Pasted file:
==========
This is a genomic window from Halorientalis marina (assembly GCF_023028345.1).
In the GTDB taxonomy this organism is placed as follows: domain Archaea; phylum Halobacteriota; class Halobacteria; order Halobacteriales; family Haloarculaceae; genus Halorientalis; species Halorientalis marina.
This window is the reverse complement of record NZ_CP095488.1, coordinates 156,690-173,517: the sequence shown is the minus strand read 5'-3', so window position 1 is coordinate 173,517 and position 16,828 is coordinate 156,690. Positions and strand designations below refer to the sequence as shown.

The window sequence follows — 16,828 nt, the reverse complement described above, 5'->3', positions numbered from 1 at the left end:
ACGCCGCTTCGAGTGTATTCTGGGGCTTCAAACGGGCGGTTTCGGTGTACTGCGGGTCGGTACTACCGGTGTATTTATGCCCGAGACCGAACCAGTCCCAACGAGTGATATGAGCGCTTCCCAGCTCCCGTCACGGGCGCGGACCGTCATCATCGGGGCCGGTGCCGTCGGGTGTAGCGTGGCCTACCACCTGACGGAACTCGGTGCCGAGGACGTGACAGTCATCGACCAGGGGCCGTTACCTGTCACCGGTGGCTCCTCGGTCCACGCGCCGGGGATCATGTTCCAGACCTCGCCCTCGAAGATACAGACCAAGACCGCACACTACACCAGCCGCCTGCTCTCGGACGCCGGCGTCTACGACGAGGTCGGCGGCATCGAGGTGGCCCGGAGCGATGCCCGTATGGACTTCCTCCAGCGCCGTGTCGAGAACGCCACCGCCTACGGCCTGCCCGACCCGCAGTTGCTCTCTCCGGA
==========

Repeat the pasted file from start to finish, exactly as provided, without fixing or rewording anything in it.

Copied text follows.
This is a genomic window from Halorientalis marina (assembly GCF_023028345.1).
In the GTDB taxonomy this organism is placed as follows: domain Archaea; phylum Halobacteriota; class Halobacteria; order Halobacteriales; family Haloarculaceae; genus Halorientalis; species Halorientalis marina.
This window is the reverse complement of record NZ_CP095488.1, coordinates 156,690-173,517: the sequence shown is the minus strand read 5'-3', so window position 1 is coordinate 173,517 and position 16,828 is coordinate 156,690. Positions and strand designations below refer to the sequence as shown.

The window sequence follows — 16,828 nt, the reverse complement described above, 5'->3', positions numbered from 1 at the left end:
ACGCCGCTTCGAGTGTATTCTGGGGCTTCAAACGGGCGGTTTCGGTGTACTGCGGGTCGGTACTACCGGTGTATTTATGCCCGAGACCGAACCAGTCCCAACGAGTGATATGAGCGCTTCCCAGCTCCCGTCACGGGCGCGGACCGTCATCATCGGGGCCGGTGCCGTCGGGTGTAGCGTGGCCTACCACCTGACGGAACTCGGTGCCGAGGACGTGACAGTCATCGACCAGGGGCCGTTACCTGTCACCGGTGGCTCCTCGGTCCACGCGCCGGGGATCATGTTCCAGACCTCGCCCTCGAAGATACAGACCAAGACCGCACACTACACCAGCCGCCTGCTCTCGGACGCCGGCGTCTACGACGAGGTCGGCGGCATCGAGGTGGCCCGGAGCGATGCCCGTATGGACTTCCTCCAGCGCCGTGTCGAGAACGCCACCGCCTACGGCCTGCCCGACCCGCAGTTGCTCTCTCCGGA